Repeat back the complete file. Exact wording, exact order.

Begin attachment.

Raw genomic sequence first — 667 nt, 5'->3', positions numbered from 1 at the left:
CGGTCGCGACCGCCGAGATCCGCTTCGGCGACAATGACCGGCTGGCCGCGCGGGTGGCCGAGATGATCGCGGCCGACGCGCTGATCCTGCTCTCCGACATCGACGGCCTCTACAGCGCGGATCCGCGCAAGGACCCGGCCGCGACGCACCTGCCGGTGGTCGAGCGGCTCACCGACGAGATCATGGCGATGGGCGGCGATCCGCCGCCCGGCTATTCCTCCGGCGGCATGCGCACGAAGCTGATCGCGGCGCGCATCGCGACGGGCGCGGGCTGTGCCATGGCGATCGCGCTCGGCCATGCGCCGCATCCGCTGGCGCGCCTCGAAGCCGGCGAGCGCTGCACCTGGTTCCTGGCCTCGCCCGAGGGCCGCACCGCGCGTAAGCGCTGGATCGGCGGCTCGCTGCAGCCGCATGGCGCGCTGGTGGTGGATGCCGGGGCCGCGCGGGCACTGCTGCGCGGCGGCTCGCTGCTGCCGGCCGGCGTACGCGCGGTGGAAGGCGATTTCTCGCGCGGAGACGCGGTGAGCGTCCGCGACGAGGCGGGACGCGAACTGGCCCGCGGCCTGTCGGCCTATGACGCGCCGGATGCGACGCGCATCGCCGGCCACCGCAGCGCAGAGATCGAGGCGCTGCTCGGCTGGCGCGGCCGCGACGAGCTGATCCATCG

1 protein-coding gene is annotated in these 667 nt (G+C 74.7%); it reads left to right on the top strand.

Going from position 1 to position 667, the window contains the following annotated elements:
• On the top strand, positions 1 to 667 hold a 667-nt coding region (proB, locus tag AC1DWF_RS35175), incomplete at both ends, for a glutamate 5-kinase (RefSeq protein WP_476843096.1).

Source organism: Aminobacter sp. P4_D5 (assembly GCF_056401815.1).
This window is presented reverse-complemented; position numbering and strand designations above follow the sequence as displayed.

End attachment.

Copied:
Raw genomic sequence first — 667 nt, 5'->3', positions numbered from 1 at the left:
CGGTCGCGACCGCCGAGATCCGCTTCGGCGACAATGACCGGCTGGCCGCGCGGGTGGCCGAGATGATCGCGGCCGACGCGCTGATCCTGCTCTCCGACATCGACGGCCTCTACAGCGCGGATCCGCGCAAGGACCCGGCCGCGACGCACCTGCCGGTGGTCGAGCGGCTCACCGACGAGATCATGGCGATGGGCGGCGATCCGCCGCCCGGCTATTCCTCCGGCGGCATGCGCACGAAGCTGATCGCGGCGCGCATCGCGACGGGCGCGGGCTGTGCCATGGCGATCGCGCTCGGCCATGCGCCGCATCCGCTGGCGCGCCTCGAAGCCGGCGAGCGCTGCACCTGGTTCCTGGCCTCGCCCGAGGGCCGCACCGCGCGTAAGCGCTGGATCGGCGGCTCGCTGCAGCCGCATGGCGCGCTGGTGGTGGATGCCGGGGCCGCGCGGGCACTGCTGCGCGGCGGCTCGCTGCTGCCGGCCGGCGTACGCGCGGTGGAAGGCGATTTCTCGCGCGGAGACGCGGTGAGCGTCCGCGACGAGGCGGGACGCGAACTGGCCCGCGGCCTGTCGGCCTATGACGCGCCGGATGCGACGCGCATCGCCGGCCACCGCAGCGCAGAGATCGAGGCGCTGCTCGGCTGGCGCGGCCGCGACGAGCTGATCCATCG

1 protein-coding gene is annotated in these 667 nt (G+C 74.7%); it reads left to right on the top strand.

Going from position 1 to position 667, the window contains the following annotated elements:
• On the top strand, positions 1 to 667 hold a 667-nt coding region (proB, locus tag AC1DWF_RS35175), incomplete at both ends, for a glutamate 5-kinase (RefSeq protein WP_476843096.1).

Source organism: Aminobacter sp. P4_D5 (assembly GCF_056401815.1).
This window is presented reverse-complemented; position numbering and strand designations above follow the sequence as displayed.